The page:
Film review; Bag It

How many innocents lose their lives,
In the gloss of the packaging?

Can’t Pay, Won’t Pay, by the great British punk singer TV Smith.

bag itBag It is a good documentary, in the vein of Roger and Me (where Michael Moore tried to get a face-to-face interview with a General Motors chairman), Supersize Me  (where a now-disgraced film-maker ate nowt but McDonalds for a month) and No Impact Man (guy minimises his waste footprint).  A “naïve” (that’s evian spelt backwards) everyman begins by investigating plastic bags, and as he goes, the scope gets wider and wider.  Meanwhile, his partner is pregnant.

Along the way he speaks to various experts about plastics’ impact on wildlife (especially in the oceans – it’s in these scenes that one’s loathing for the human species in all its grotesque vandalism could get on top of a viewer), the human impacts (phthlatates  and bisphenol A , and the awful conditions for people in the so-called ‘developing world’ as they cope with Westerners’ waste) and the counter-attacks of incumbents (hello American Chemicals Council) in defeating efforts to price or regulate plastic bags.  Essential2living my fat arse.

There’s stuff on the horrific carbon footprint of the production of and transportation of bottled water, talking heads with Elizbaeth Royte of Garbage Land, Annie Leonard (The Story of Stuff), Peter Coyote  (who is a great activist as well as a great actor) and a bunch of different scientists whose day job is to catalogue the demise of the species and ecosystems that they love.

There are a couple of dud notes (the ‘I like my lettuce like my ladies – loose’ told with a  winking leer is clearly a pre- #metoo moment (though I will be using it with the long-suffering Wife). Would it have killed them to have given a shout out to Rachel Carson  who warned about ocean pollution and human impacts, or to namecheck Barry Commoner as the originator of the oft-repeated line ‘there is no ‘away’’.  More seriously (and predictably) the ‘what to do’ list is crushingly individualistic, atomistic, largely apolitical.  Despite the film containing several examples of the nefarious anti-democratic actions of corporations and their trade associations, there is nothing in the list about being an active (and organised) citizen, of contesting the grotesque and ecocidal power of the corporate lobbyists. So it goes.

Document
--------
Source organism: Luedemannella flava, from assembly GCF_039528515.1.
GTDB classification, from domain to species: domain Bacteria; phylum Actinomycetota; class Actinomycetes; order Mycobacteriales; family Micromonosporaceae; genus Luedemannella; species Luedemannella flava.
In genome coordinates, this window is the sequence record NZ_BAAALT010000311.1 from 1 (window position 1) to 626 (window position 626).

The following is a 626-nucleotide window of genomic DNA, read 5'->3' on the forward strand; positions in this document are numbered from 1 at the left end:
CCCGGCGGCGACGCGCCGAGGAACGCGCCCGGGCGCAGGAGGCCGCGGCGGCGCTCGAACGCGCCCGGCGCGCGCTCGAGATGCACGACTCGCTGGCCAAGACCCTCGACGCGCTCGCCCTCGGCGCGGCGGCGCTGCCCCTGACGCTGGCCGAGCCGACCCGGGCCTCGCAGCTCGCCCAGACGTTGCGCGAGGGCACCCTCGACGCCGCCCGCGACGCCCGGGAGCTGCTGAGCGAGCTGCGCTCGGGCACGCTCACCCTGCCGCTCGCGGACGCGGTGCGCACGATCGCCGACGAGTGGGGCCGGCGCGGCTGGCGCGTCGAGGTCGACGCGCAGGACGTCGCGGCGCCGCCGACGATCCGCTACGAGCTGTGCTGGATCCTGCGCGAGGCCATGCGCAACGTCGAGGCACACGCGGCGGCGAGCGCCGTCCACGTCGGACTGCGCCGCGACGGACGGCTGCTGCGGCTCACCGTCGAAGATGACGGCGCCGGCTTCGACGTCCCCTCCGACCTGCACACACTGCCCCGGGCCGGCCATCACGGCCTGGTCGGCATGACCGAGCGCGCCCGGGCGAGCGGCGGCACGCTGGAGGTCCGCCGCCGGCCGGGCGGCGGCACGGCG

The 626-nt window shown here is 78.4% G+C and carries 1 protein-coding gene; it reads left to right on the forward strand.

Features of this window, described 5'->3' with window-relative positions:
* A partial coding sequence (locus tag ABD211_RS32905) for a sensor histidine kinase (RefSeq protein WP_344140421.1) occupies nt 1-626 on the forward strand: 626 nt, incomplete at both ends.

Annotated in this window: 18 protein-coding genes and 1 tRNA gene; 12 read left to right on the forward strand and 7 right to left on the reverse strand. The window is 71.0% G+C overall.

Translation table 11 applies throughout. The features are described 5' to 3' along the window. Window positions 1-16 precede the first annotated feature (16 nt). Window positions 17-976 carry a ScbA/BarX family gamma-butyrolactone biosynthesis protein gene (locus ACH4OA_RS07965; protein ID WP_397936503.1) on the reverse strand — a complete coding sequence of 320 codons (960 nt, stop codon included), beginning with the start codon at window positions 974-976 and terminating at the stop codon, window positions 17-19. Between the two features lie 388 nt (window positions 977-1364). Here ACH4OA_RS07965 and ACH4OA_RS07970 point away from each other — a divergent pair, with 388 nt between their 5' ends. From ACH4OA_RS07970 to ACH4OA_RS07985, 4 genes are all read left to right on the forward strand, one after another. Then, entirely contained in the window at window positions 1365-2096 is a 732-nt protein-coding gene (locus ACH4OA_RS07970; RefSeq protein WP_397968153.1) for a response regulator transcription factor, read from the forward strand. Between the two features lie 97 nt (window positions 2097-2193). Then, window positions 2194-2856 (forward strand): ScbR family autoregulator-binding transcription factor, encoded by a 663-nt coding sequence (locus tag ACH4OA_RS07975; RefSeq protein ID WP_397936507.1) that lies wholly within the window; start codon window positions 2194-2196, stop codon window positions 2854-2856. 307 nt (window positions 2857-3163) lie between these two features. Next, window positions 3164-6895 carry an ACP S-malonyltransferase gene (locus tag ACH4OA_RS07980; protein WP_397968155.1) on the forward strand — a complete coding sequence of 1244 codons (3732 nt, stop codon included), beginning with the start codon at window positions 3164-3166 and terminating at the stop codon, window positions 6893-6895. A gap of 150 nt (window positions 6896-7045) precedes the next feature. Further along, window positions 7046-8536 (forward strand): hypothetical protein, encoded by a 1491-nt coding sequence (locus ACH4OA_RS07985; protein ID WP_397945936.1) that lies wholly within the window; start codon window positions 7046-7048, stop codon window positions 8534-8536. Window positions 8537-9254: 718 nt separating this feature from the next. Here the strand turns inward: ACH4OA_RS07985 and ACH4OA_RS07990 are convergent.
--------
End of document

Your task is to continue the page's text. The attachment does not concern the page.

#Brexit and #Climate Change – a painful epiphany #saddleworthmoorfire

Explaining why I haven’t yet done the paperwork to get my Irish citizenship (to which I am entitled through my mum’s mum), I found myself saying to a new colleague

‘it’s because I hope – and I know it won’t happen – but I am still hoping for it – that the ‘British Establishment’ will collectively say “yeah, 52% of you voted for it to be the 1950s again, but it CAN’T be the 1950s again, and keeping on this path will destroy everything that you unthinkingly expect to be ‘normal.’ So we’re not doing it. We’ll have another referendum and now enough old idiots have died, and the young can vote in greater numbers, it will come out 52% to 48% the other way.”

And as I said this, hearing how absurd my hopes of averting disaster were by saying them out loud, I simultaneously  realised that Brexit is simply climate change in microcosm.  It’s an impending disaster (in this case with a firmer deadline) that in theory could have been made slightly less intolerable.  But rather than preparing for it – our lords and masters (and mistresses, hullo Mrs May) have pissed away all the available time in ridiculous verbiage, blame games and frankly delusional thinking.  And that goes not just at the international level, the national level, but down unto the local, with the laughable ‘Manchester Climate Change Agency’ and similar spineless follies.

I cannot tell you how glad I am to be pushing fifty.  There is a monumental shit storm coming.  I keep saying it, but this – the second half of the twenty-first century is going to make the first half of the twentieth look like a golden age of peace, love and understanding.